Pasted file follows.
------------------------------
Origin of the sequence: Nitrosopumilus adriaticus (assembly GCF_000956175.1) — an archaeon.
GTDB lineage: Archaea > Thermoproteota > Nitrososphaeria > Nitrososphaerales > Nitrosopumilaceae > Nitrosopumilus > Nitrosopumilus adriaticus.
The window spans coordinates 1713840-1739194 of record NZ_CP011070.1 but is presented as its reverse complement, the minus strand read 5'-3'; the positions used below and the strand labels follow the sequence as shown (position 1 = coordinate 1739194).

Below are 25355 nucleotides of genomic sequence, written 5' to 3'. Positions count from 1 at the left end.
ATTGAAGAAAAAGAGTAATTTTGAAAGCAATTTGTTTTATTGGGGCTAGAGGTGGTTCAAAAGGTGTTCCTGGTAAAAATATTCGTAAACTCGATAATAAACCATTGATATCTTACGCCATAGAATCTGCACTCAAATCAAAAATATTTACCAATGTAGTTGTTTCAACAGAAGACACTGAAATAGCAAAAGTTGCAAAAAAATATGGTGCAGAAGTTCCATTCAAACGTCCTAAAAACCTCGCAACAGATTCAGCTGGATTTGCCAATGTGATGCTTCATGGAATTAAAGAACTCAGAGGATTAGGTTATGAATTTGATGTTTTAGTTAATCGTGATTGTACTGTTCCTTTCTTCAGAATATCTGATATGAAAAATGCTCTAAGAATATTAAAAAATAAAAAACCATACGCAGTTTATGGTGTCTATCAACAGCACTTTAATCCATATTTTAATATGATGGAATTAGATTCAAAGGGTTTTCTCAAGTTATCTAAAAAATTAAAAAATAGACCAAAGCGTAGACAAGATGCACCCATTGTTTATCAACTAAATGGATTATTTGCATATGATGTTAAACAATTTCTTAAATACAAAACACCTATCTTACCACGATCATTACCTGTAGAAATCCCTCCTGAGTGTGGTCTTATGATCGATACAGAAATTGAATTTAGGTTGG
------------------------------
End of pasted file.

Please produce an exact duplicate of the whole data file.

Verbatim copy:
Origin of the sequence: Nitrosopumilus adriaticus (assembly GCF_000956175.1) — an archaeon.
GTDB lineage: Archaea > Thermoproteota > Nitrososphaeria > Nitrososphaerales > Nitrosopumilaceae > Nitrosopumilus > Nitrosopumilus adriaticus.
The window spans coordinates 1713840-1739194 of record NZ_CP011070.1 but is presented as its reverse complement, the minus strand read 5'-3'; the positions used below and the strand labels follow the sequence as shown (position 1 = coordinate 1739194).

Below are 25355 nucleotides of genomic sequence, written 5' to 3'. Positions count from 1 at the left end.
ATTGAAGAAAAAGAGTAATTTTGAAAGCAATTTGTTTTATTGGGGCTAGAGGTGGTTCAAAAGGTGTTCCTGGTAAAAATATTCGTAAACTCGATAATAAACCATTGATATCTTACGCCATAGAATCTGCACTCAAATCAAAAATATTTACCAATGTAGTTGTTTCAACAGAAGACACTGAAATAGCAAAAGTTGCAAAAAAATATGGTGCAGAAGTTCCATTCAAACGTCCTAAAAACCTCGCAACAGATTCAGCTGGATTTGCCAATGTGATGCTTCATGGAATTAAAGAACTCAGAGGATTAGGTTATGAATTTGATGTTTTAGTTAATCGTGATTGTACTGTTCCTTTCTTCAGAATATCTGATATGAAAAATGCTCTAAGAATATTAAAAAATAAAAAACCATACGCAGTTTATGGTGTCTATCAACAGCACTTTAATCCATATTTTAATATGATGGAATTAGATTCAAAGGGTTTTCTCAAGTTATCTAAAAAATTAAAAAATAGACCAAAGCGTAGACAAGATGCACCCATTGTTTATCAACTAAATGGATTATTTGCATATGATGTTAAACAATTTCTTAAATACAAAACACCTATCTTACCACGATCATTACCTGTAGAAATCCCTCCTGAGTGTGGTCTTATGATCGATACAGAAATTGAATTTAGGTTGG